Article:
If my words make you decide to go into the outdoors next weekend…I am really happy!



Riotous colours of summer:


Am mad about Am….

April 15, 2014

Mangifera Indica-Summer in India

When you’re facing the summer sun
When your skin burns and it’s no fun
To walk in the sunshine, it’s too bright
The summer glare hurts your head and sight…
You’ve got mangoes on your mind….

You pick up the fruit, scattered all round
Or in the market they can be found.
Small and raw, or with golden ripe sheen
Or any of the stages that happen in between,
You’ve got mangoes on your mind….

Made into pickle or eaten with salt
Made into milkshakes or a thick juicy malt
Any of the numerous varieties you get
To crunch, or down your throat the smooth fruit you let
You’ve got mangoes on your mind….

Other times of the year, you may not really see
The beautiful leaves, the bark of this tree
But when the fruit in bunches is hung
About the mangoes paeans are sung!
You’ve got mangoes on your mind….


Summer is awful, hot and sticky,
About many fruits you’re choosy and picky:
But when it comes to the King, mango…
Into transports of delight you go…
You’ve got mangoes on your mind!


are pickles



is the fruit

Oh, this wonderful delectation…I am an Am aurat, and I am certainly an “Am Admi Paati”!

The fruit fiend….

March 13, 2013

We are very lucky to have a fruit fiend at home. Cherries, strawberries, kiwis, blueberries….and, especially, bananas…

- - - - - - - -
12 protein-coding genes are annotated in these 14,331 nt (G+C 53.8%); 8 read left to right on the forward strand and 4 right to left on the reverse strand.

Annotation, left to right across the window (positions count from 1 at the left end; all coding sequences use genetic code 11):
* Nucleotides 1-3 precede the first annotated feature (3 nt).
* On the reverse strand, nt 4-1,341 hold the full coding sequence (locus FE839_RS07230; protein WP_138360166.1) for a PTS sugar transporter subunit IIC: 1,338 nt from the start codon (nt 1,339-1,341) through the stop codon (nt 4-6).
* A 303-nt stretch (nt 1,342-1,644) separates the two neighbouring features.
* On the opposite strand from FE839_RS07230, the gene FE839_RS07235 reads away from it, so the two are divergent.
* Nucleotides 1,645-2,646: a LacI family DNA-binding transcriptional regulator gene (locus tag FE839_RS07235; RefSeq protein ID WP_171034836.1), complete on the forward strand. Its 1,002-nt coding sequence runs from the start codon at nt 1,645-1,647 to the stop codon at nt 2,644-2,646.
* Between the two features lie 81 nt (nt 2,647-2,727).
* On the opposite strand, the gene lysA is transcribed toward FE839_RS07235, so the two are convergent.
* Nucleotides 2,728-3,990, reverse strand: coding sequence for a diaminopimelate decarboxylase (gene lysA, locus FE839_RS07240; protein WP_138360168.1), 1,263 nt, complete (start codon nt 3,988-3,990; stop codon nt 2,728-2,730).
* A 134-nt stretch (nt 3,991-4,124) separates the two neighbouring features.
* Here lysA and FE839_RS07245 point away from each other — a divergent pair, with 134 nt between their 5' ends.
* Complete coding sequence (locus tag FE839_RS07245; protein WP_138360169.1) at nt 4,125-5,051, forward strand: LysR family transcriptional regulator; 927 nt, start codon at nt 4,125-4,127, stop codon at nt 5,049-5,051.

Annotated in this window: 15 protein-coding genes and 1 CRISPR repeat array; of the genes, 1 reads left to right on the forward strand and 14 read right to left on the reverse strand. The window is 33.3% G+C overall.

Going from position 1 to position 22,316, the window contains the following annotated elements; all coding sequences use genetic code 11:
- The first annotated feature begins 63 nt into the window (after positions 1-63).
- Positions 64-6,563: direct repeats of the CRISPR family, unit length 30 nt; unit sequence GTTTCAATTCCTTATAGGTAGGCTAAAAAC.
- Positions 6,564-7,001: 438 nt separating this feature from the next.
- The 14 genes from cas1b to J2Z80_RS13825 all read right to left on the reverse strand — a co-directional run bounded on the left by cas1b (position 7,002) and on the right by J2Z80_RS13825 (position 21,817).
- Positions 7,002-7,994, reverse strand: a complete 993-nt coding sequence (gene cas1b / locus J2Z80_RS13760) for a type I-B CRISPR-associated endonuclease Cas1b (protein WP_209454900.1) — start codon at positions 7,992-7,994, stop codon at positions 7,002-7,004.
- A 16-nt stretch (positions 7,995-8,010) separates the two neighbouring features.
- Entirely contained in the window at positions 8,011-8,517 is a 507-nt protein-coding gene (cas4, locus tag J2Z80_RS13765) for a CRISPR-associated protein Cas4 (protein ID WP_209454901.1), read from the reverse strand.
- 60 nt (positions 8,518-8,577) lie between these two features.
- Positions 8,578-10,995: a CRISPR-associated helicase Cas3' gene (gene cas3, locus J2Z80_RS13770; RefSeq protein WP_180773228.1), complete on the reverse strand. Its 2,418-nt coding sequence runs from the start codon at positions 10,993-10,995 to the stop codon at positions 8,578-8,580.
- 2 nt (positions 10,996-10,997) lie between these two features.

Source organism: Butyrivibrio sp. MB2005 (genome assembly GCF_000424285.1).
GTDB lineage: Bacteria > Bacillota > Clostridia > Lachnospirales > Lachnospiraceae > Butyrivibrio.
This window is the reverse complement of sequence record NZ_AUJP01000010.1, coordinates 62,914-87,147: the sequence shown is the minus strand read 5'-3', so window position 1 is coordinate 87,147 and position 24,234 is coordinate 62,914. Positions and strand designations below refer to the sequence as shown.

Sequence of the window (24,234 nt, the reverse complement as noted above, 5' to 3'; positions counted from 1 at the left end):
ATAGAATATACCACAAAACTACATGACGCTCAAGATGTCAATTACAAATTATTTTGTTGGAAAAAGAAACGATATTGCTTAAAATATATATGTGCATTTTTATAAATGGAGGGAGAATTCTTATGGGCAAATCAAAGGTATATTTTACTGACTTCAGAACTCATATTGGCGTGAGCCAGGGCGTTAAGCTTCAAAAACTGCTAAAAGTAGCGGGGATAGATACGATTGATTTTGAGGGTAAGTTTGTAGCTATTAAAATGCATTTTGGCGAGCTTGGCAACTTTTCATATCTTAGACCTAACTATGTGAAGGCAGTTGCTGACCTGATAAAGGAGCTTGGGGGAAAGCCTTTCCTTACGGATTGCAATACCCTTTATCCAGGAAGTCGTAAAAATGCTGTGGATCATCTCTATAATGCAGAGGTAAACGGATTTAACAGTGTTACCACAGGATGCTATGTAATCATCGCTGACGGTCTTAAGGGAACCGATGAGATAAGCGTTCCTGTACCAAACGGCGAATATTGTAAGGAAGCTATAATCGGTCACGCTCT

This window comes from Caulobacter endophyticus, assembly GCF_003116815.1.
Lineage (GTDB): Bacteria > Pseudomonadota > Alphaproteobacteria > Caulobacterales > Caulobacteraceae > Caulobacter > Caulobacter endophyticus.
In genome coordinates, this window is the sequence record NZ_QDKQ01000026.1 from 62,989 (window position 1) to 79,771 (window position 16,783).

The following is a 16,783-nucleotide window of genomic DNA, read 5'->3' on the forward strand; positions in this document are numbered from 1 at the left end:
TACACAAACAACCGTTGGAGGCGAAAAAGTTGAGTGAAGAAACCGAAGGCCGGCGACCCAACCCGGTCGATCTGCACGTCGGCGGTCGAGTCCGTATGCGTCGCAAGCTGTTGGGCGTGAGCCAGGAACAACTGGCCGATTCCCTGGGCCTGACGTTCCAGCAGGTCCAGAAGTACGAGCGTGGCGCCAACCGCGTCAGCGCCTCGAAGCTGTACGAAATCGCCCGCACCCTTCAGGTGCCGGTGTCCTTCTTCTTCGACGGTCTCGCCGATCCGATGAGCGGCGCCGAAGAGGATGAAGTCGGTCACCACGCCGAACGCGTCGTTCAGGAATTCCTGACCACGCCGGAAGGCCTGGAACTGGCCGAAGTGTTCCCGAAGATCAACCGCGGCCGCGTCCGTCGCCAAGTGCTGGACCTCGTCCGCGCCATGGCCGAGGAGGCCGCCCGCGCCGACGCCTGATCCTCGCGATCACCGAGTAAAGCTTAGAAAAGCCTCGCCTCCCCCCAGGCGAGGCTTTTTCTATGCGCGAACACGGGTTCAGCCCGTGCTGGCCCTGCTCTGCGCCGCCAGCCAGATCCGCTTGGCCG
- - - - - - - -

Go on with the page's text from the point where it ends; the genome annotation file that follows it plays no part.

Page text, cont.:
banana fiend 040313 stl photo DSC01525-1.jpg

It’s never difficult to give her a snack that’s healthy, nutritious and filling, when she likes fruit so much!

I also find she loves vegetables if they are made interesting (not just boiled with a smidgen of salt, or without…!) She usually does not like carrots, but when I chopped them up small, and cooked them with a tempering of mustard seeds, cumin powder, a pinch of sambar powder and salt…she ate them up quite satisfactorily!

Today’s dinner for her is going to be basmati brown rice, mung dal, and probably palak, with some more fruit to follow…whatever she chooses.

What could this fruit be?

December 13, 2012

In a small and welcome change, I am at least able to post and comment on my own LJ….so here’s something I found intriguing…

In Bhutan, Geetanjali suddenly asked Karma, our guide, for “Chhup!” and curious, I asked for one, too. He gave me one of these dried fruits:

chhup nut and seed 131212

“Chhup”, he explained (the “u” is pronounced as in “push”) was just Bhutanese for “sour”…these fruits were from India! I’d never tasted one; it was nice and tangy-sour with a sweet aftertaste, somewhat similar to amla (Indian gooseberry) but not as tart. It was quite delicious to chew on.

When I’d finished chewing the outer, dried covering, I got this corrugated seed-pod which I tried to break open. It did, revealing a tiny almond-like seed inside…

chuup seed broken 131212

Since it was so tiny, the seed tasted rather…there is no word for it in English, we call it “thuvarpu” in Tamizh. Slightly bitter, is the phrase which would describe it nearly.